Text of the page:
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Sovereign Power. Eternal Pleasure. Revealed at last in this new vampire saga for the ages: the true, untold story of the “Virgin Queen” and her secret war against the Vampire King of England. . . .On the eve of her coronation, Elizabeth Tudor is summoned to the tomb of her mother, Anne Boleyn, to learn the truth about her bloodline—and her destiny as a Slayer. Born to batSovereign Power. Eternal Pleasure.Revealed at last in this new vampire saga for the ages: the true, untold story of the “Virgin Queen” and her secret war against the Vampire King of England. . . .On the eve of her coronation, Elizabeth Tudor is summoned to the tomb of her mother, Anne Boleyn, to learn the truth about her bloodline—and her destiny as a Slayer. Born to battle the bloodsucking fiends who ravage the night, and sworn to defend her beloved realm against all enemies, Elizabeth soon finds herself stalked by the most dangerous and seductive vampire of all.He is Mordred, bastard son of King Arthur, who sold his soul to destroy his father. After centuries in hiding, he has arisen determined to claim the young Elizabeth as his Queen. Luring her into his world of eternal night, Mordred tempts Elizabeth with the promise of everlasting youth and beauty, and vows to protect her from all enemies. Together, they will rule over a golden age for vampires in which humans will exist only to be fed upon. Horrified by his intentions, Elizabeth embraces her powers as a Slayer even as she realizes that the greatest danger comes from her own secret desire to yield to Mordred . . . to bare her throat in ecstasy and allow the vampire king to drink deeply of her royal blood.As told by Lucy Weston, the vampire prey immortalized in Bram Stoker’s Dracula, this spellbinding account will capture your heart and soul—forever....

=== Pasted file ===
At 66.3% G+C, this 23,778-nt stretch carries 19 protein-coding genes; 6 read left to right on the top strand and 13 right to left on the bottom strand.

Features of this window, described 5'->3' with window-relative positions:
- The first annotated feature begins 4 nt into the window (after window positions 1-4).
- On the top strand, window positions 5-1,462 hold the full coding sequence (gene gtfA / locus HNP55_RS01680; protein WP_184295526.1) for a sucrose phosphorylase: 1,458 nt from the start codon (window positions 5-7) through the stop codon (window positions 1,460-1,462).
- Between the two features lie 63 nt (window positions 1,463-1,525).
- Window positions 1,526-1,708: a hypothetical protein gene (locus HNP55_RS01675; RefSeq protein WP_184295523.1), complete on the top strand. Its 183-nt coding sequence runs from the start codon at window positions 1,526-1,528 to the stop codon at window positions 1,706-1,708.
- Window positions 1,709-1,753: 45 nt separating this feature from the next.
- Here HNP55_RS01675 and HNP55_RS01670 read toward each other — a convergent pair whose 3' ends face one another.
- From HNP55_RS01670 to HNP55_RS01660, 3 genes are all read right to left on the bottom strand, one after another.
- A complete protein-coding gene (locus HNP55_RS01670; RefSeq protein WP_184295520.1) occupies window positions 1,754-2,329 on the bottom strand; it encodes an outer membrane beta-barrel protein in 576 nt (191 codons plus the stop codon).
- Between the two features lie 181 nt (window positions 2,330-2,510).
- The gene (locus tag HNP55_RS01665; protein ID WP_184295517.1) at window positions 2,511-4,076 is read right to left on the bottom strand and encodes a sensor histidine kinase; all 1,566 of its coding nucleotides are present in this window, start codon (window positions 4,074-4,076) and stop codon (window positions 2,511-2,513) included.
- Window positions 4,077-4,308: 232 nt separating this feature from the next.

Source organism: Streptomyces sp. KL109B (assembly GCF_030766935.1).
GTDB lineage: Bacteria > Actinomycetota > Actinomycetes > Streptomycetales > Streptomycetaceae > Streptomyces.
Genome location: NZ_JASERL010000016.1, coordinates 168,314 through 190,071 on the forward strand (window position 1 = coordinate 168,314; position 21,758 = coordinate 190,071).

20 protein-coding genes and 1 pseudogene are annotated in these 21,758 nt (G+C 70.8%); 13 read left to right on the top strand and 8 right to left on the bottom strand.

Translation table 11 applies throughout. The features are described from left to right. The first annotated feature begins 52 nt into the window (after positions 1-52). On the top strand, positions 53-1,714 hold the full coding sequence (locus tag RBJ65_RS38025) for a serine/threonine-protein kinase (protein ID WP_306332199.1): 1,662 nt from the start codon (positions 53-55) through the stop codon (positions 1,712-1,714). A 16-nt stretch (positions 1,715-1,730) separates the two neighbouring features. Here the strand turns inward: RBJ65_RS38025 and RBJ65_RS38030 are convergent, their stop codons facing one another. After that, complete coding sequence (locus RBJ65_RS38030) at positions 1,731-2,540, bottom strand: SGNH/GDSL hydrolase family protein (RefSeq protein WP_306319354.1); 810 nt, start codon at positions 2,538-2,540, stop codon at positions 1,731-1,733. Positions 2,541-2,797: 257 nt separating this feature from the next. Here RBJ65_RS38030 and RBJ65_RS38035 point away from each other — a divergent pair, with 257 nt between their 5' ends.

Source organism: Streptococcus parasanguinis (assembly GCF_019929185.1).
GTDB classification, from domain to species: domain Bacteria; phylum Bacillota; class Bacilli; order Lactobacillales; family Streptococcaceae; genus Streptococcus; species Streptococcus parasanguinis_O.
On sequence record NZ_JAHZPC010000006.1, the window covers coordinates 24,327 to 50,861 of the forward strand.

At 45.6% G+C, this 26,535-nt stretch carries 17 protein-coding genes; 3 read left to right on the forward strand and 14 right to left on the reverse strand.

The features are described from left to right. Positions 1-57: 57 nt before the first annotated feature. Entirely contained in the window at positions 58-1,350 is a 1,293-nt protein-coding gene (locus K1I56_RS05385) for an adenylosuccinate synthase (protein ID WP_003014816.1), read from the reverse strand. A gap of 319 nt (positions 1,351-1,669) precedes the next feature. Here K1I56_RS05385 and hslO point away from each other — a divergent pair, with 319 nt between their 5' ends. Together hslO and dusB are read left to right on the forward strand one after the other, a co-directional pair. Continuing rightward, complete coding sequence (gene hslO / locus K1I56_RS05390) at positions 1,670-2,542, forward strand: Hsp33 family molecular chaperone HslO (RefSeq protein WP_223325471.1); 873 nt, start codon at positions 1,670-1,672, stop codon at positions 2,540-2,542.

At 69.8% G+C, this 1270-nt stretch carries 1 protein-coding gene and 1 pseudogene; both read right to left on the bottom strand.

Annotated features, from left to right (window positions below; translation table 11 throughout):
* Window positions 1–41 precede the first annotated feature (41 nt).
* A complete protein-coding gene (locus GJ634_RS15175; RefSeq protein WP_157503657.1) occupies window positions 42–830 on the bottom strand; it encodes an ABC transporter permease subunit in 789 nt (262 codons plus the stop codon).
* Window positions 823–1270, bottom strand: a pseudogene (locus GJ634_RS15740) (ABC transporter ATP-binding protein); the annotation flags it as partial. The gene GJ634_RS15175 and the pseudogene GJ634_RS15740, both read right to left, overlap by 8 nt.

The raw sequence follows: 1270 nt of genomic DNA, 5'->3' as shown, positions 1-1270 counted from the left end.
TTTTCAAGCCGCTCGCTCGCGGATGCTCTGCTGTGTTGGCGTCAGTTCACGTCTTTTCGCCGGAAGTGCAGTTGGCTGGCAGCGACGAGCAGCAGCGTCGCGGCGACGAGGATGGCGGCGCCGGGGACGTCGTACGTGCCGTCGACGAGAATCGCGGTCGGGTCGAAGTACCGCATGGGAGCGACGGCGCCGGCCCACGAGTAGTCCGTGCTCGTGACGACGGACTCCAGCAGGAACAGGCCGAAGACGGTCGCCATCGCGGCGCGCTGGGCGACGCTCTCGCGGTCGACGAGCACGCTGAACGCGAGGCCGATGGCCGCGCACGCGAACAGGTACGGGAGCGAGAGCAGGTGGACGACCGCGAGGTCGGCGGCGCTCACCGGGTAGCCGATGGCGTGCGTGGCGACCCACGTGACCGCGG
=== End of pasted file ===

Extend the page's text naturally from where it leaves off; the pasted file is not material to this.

Title : The Secret History of Elizabeth Tudor, Vampire Slayer
Author :
Rating :
ISBN : 9781439190333
Format Type : Paperback
Number of Pages : 300 Pages
Status : Available For Download
Last checked : 21 Minutes ago!

The Secret History of Elizabeth Tudor, Vampire Slayer Reviews

  • Grace Tjan
    2018-11-20 20:30